5 Ways to Conquer Procrastination
Wait! Don’t Put Off Reading this Article!
Writers are famously good at procrastinating. Just how good? While working on this article, I found myself shopping for a dog bandanna … and I don’t have a dog.
Many creative and artistic personality types, including music educators, struggle with procrastination, which affects up to 20% of adults. Interestingly, some parts of the country tend to have more procrastinators, including Northern California and Oregon, according to the American Psychological Association. You’ve probably noticed procrastination behavior with some of your students, too, especially if you teach teens. A 2016 study found that procrastination is most common in people ages 14 to 29.
What Causes Procrastination?
The word procrastinate has been around in the English language since the 1500s, with roots in the Latin prefix pro as in “forward” and crastinus, meaning “of tomorrow.” This makes me picture a bunch of monks playing foosball and drinking beer while a stack of manuscripts goes uncopied.
All humans procrastinate to some level, and that’s due to a cognitive bias: They falsely believe that 1) tasks will magically become easier, and 2) we’ll have more time for the task. According to research published in 2022 in the journal Nature Communications, MRI imaging can capture a brain procrastinating, with changes observed in the prefrontal cortex. With procrastination, we tend to enjoy the immediate rewards of procrastinating — whee, free time! — and underestimate the adverse consequence of procrastinating, such as stress, late fees or bad performance reviews.
Two Types of Procrastination
According to the U.S. Department of Education, procrastination comes in two flavors: active and passive. Active delay, a.k.a. active procrastination, is when someone chooses to wait until there is sufficient pressure to act. These are the people who file taxes on April 15 at 11:30 p.m. Or teachers who turn in student grades right before the administration comes calling for them. Some people simply prefer to work with a little — or a lot — of deadline weight bearing down on them.
Passive procrastination, in contrast, is when someone is paralyzed by a task, with that awful sensation of having no idea where to begin.
Procrastination and Mental Health
While it’s normal human behavior to procrastinate, it can be worsened by depression and anxiety. Writing in Psychology Today, Alice Boyes, Ph.D., notes a “chicken-and-egg” problem, where people deal with stress by procrastinating, which leads to more anxiety, which can contribute to a lack of momentum. One self-help treatment for depression is called behavioral activation, she says, where people schedule activities that are enjoyable and provide a sense of mastery and engagement. “Changing your behavior in this way can make your thinking style less depressed, even though you’re not specifically working on changing your thinking,” Boyes writes.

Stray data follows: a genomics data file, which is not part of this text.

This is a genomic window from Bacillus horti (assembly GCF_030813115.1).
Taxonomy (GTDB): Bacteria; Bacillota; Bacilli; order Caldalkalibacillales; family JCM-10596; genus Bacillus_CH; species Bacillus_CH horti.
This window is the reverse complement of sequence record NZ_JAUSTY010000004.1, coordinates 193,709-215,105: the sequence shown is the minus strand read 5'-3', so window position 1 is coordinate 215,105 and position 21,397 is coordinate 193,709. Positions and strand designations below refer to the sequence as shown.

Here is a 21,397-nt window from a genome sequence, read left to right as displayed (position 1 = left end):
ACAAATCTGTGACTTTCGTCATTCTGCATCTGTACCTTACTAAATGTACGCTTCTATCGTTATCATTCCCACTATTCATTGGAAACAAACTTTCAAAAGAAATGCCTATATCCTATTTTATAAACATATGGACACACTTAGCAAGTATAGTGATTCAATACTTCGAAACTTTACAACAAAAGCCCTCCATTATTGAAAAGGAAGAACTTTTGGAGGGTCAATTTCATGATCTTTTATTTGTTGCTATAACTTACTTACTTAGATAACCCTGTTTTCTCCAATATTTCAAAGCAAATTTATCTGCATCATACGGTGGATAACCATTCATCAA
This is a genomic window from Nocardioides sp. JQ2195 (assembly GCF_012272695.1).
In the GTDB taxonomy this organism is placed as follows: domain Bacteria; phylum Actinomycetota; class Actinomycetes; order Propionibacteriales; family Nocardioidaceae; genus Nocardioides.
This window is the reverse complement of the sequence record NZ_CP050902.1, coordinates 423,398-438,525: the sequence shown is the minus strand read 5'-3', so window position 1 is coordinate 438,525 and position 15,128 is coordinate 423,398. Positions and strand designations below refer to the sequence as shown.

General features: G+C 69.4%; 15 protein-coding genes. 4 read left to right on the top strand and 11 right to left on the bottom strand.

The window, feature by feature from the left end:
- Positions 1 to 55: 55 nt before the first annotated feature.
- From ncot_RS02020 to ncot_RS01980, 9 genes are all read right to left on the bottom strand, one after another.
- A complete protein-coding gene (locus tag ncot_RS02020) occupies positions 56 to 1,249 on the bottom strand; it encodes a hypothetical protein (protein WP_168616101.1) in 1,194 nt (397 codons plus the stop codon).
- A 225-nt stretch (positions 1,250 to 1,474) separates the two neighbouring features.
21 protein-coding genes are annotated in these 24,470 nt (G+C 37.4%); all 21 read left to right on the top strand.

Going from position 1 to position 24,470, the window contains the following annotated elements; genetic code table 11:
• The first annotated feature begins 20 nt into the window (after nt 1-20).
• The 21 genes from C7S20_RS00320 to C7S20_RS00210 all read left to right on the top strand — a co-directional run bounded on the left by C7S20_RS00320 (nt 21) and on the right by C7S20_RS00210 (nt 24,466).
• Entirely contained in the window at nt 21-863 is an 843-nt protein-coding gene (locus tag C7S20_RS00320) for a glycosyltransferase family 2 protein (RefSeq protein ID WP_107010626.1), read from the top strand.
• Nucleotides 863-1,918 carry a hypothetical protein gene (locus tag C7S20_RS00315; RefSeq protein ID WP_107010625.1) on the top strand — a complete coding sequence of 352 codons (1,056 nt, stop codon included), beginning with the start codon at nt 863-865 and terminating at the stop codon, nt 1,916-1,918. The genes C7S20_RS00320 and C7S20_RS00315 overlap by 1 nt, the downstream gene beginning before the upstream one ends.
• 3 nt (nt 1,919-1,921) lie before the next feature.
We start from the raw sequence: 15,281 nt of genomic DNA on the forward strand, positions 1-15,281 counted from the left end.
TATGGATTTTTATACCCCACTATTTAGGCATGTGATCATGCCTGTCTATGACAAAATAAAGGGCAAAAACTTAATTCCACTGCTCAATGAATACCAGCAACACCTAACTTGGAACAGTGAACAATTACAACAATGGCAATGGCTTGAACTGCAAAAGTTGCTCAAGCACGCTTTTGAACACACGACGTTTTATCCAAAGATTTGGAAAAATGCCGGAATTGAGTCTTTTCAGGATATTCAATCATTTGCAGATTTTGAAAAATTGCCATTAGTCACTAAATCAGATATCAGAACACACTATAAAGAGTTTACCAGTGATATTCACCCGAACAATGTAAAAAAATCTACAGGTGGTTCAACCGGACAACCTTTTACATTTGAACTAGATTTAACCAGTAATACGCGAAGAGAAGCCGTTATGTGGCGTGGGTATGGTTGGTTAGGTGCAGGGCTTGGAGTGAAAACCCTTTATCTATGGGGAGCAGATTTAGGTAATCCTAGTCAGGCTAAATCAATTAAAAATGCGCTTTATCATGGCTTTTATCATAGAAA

Try These 5 Strategies
Here are five ways to tackle procrastination:
- Connect big-picture goals to tasks. Preparing a lesson plan or assessing a student’s composition might be the task, for example, but keep your eye on the prize: You went into music education because you have a passion for music and wanted to share that love of music with other people. Tapping into that emotion can help reframe tasks as less onerous and more meaningful.
- Try the 15-minute trick. Set a timer and work on your task for 15 minutes. Just 15 minutes. When the timer goes off, you may find that you’ve gained some traction and are getting into the zone. Keep going if you want to. If not, take a break. Play the bassoon, pet your cat, call your sister. Then take another 15-minute whack. Time-management pros call this strategy “microproductivity.”
- Visualize the future. Writer Robert Hanks suggests that procrastination is a failure to “identify sufficiently with your future self.” So, using as many details as possible, imagine yourself suffering the results of your procrastination. Picture your future self, super tired, swigging coffee after having stayed up way too late working on student evaluations. Or think about dirty dishes piled up in the sink. Now envision yourself getting a good night’s rest after you banged out that grading, or how nice it feels to walk into a clean kitchen in the morning.
- Build in some rest days. Just as someone might have a “refeed” day if they are on a strict bodybuilding diet, pencil in an occasional cheat day for your brain. Burnout is one of the leading causes of procrastination, so support your mental health with time in nature or exercising. A rest day is the ideal time to recharge with some hobbies, time with friends and family, or just to putter. You’ll be back in business the next day feeling more refreshed and ready to handle your to-do list.
- Go with it! According to research published in the Academy of Management Journal, moderate levels of procrastination enhance creativity. The study authors noted that an incubation of ideas allows people to see problems with fresh lenses and to synthesize various area of knowledge. “Our research is not intended to license procrastination, but rather to normalize it as a potentially productive part of the creative process under special circumstances — where the delays are moderate and the problem is interesting or a new solution is needed,” the study’s authors wrote. A too-high level of procrastination, they warned, could be counterproductive to creativity.
Conquering procrastination can lead to more life satisfaction, less stress and greater professional success. So, if, as English writer Edward Young wrote “procrastination is the thief of time,” maybe this article can nudge you to stop stealing from yourself. Now, who needs a dog bandanna?